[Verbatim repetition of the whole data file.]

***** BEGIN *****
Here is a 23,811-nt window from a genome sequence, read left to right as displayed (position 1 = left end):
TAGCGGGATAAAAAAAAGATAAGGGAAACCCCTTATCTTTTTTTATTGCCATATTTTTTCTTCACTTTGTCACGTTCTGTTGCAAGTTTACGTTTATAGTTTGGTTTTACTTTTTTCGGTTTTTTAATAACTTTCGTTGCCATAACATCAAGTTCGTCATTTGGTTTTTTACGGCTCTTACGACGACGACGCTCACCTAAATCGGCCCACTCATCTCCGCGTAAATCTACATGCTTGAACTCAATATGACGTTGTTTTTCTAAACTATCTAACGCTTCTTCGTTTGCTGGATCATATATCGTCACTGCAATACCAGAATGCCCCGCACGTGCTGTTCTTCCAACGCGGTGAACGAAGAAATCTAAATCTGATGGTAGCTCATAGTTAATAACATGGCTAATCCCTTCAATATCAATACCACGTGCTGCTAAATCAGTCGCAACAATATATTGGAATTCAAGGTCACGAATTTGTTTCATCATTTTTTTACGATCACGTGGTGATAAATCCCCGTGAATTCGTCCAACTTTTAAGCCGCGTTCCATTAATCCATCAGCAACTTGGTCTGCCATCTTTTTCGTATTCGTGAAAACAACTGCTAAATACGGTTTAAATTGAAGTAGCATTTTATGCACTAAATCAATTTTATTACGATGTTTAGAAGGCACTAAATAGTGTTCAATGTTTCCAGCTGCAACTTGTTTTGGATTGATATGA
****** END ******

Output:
Here is a 23,811-nt window from a genome sequence, read left to right as displayed (position 1 = left end):
TAGCGGGATAAAAAAAAGATAAGGGAAACCCCTTATCTTTTTTTATTGCCATATTTTTTCTTCACTTTGTCACGTTCTGTTGCAAGTTTACGTTTATAGTTTGGTTTTACTTTTTTCGGTTTTTTAATAACTTTCGTTGCCATAACATCAAGTTCGTCATTTGGTTTTTTACGGCTCTTACGACGACGACGCTCACCTAAATCGGCCCACTCATCTCCGCGTAAATCTACATGCTTGAACTCAATATGACGTTGTTTTTCTAAACTATCTAACGCTTCTTCGTTTGCTGGATCATATATCGTCACTGCAATACCAGAATGCCCCGCACGTGCTGTTCTTCCAACGCGGTGAACGAAGAAATCTAAATCTGATGGTAGCTCATAGTTAATAACATGGCTAATCCCTTCAATATCAATACCACGTGCTGCTAAATCAGTCGCAACAATATATTGGAATTCAAGGTCACGAATTTGTTTCATCATTTTTTTACGATCACGTGGTGATAAATCCCCGTGAATTCGTCCAACTTTTAAGCCGCGTTCCATTAATCCATCAGCAACTTGGTCTGCCATCTTTTTCGTATTCGTGAAAACAACTGCTAAATACGGTTTAAATTGAAGTAGCATTTTATGCACTAAATCAATTTTATTACGATGTTTAGAAGGCACTAAATAGTGTTCAATGTTTCCAGCTGCAACTTGTTTTGGATTGATATGA